[Openmcl-devel] ARM testing

Gary Byers gb at clozure.com
Thu Jan 27 06:38:23 PST 2011

On Tue, 25 Jan 2011, David Brown wrote:

> On Tue, Jan 25 2011, Gary Byers wrote:
>> If your stack limit is < 1.2MB and setting it to ~2MB in the shell before
>> running CCL fixes the problem, that would likely confirm the theory.  (If
>> it doesn't, that'd be disapointing, since it's otherwise a great theory ...)
> $ ulimit -s
> 8192

Certainly disappointing.

> Also note that giving a large -S value allows it to work.

Certainly ... confusing.  One theory (for which there doesn't seem to be 
any direct evidence) is that the behavior that you're seeing is simply
a bug in the Linux kernel that you're running.  There isn't enough
circumstantial evidence to convict, but there's probably enough to be
a bit suspicious of that.

If you want to try a couple of more fishing expeditions, they might tell
us something.

1) The CCL kernel defines a function 'os_get_current_thread_stack_bounds'
that returns by reference the 'base' (bottom) and size of the calling
thread's C stack.  Most system's thread libraries provide a non-portable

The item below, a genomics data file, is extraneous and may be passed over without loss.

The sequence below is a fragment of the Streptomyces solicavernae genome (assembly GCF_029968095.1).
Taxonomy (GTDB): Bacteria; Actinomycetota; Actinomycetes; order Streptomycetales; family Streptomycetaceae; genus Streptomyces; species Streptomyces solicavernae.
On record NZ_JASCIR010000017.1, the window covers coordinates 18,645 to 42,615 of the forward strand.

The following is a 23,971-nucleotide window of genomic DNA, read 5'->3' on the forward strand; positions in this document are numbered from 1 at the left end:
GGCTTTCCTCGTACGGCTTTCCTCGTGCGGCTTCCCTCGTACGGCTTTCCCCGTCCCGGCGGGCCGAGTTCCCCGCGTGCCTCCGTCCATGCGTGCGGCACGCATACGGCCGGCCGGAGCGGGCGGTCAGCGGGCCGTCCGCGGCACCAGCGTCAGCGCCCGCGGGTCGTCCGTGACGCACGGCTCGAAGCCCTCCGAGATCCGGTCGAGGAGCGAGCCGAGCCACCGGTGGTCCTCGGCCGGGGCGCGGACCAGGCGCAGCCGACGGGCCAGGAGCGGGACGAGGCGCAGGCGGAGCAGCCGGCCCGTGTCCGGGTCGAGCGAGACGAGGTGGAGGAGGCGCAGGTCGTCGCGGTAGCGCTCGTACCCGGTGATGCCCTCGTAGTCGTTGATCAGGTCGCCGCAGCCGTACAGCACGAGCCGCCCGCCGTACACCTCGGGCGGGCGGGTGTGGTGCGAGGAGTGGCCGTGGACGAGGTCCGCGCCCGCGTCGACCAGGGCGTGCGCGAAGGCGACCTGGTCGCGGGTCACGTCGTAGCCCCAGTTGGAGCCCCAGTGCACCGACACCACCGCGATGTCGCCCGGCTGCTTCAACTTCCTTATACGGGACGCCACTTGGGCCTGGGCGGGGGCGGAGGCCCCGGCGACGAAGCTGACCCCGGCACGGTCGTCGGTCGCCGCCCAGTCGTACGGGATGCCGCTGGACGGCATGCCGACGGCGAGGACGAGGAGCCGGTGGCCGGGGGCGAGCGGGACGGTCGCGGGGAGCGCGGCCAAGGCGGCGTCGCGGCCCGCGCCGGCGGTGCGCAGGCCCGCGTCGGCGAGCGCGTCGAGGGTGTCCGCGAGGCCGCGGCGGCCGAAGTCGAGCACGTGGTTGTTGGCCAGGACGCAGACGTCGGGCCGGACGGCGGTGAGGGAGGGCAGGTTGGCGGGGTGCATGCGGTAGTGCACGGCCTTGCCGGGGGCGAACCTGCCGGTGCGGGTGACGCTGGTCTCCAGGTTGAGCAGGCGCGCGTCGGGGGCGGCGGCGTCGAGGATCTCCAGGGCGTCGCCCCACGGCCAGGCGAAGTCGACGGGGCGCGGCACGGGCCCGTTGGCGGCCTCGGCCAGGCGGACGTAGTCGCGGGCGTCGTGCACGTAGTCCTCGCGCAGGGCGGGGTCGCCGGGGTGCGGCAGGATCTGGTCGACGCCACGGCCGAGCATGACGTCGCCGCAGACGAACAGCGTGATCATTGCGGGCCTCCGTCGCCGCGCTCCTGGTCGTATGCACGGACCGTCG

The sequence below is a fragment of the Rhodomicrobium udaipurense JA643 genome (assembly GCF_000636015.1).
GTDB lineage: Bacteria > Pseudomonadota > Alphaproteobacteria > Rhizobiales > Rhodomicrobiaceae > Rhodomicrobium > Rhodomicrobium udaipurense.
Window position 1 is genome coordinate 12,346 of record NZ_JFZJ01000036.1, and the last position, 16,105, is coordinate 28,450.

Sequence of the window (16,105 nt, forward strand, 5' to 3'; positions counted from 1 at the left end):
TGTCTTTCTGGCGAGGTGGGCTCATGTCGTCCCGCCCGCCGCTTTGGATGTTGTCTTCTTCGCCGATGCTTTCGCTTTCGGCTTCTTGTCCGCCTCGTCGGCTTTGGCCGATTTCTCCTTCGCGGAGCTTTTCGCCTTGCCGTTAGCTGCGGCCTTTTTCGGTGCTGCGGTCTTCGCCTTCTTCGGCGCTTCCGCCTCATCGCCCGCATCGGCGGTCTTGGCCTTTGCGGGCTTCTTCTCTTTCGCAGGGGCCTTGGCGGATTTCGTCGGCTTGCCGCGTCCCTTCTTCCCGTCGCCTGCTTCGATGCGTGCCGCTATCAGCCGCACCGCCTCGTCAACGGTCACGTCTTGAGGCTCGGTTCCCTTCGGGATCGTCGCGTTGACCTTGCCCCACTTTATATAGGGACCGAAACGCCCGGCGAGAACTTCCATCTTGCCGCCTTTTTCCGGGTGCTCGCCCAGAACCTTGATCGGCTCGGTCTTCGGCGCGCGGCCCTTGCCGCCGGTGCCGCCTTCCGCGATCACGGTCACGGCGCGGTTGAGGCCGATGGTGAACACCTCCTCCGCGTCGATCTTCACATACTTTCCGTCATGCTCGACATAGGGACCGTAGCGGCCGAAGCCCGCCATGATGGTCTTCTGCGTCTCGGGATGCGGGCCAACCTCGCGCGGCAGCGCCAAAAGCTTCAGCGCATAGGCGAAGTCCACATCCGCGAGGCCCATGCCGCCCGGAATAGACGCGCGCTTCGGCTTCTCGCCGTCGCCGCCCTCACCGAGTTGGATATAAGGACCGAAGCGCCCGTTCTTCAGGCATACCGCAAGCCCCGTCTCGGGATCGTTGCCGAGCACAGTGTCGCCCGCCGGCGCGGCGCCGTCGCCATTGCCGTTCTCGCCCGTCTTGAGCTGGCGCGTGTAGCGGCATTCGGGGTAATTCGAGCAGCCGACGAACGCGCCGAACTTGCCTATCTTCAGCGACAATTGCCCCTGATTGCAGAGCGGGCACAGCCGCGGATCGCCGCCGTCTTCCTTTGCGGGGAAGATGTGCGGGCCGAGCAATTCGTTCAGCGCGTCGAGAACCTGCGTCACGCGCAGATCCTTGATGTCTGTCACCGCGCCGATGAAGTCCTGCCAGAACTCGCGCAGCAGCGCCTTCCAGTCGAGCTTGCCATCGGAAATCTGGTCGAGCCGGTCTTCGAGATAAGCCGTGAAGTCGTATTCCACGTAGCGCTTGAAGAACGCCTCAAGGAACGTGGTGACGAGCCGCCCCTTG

way of determining this, though they differ in the details.  On Linux,
'pthread_attr_getstack' returns the arithmetically lowest address and
size of the stack, and we add the size to the low address to find the

This function is actually called by the startup code to determine the
bottom of the initial thread's stack; we assume that the size is
determined by the resource limit and is much larger than we want to
use, so we ignore it.

That function will be called exactly once when the lisp loads the
bootstrapping image.  If you set a breakpoint on that function and
step through it until after the call to 'pthread_attr_getstack', what

(gdb) p *size

print ?

On the ARM Linux box I just tried that on here, I get 8MB, which is exactly
what 'limit stack' suggests that I should.

2) If you continue and let the image load fasl files, you'll reach the point
where it gets the SIGBUS in rmark().   If GDB gets control when the SIGBUS
is raised and the process isn't killed, you should be able to determine the
value of the stack pointer (r13) at the point where the fault occurred:

(gdb) info reg r13

If you then look at /proc/PID/maps, you'll likely see that r13 is near or
just past the lowest address of the stack region.

How far is it from the high address of that region, e.g., how large was
the stack allowed to grow before something decided that it had overflowed ?

> David

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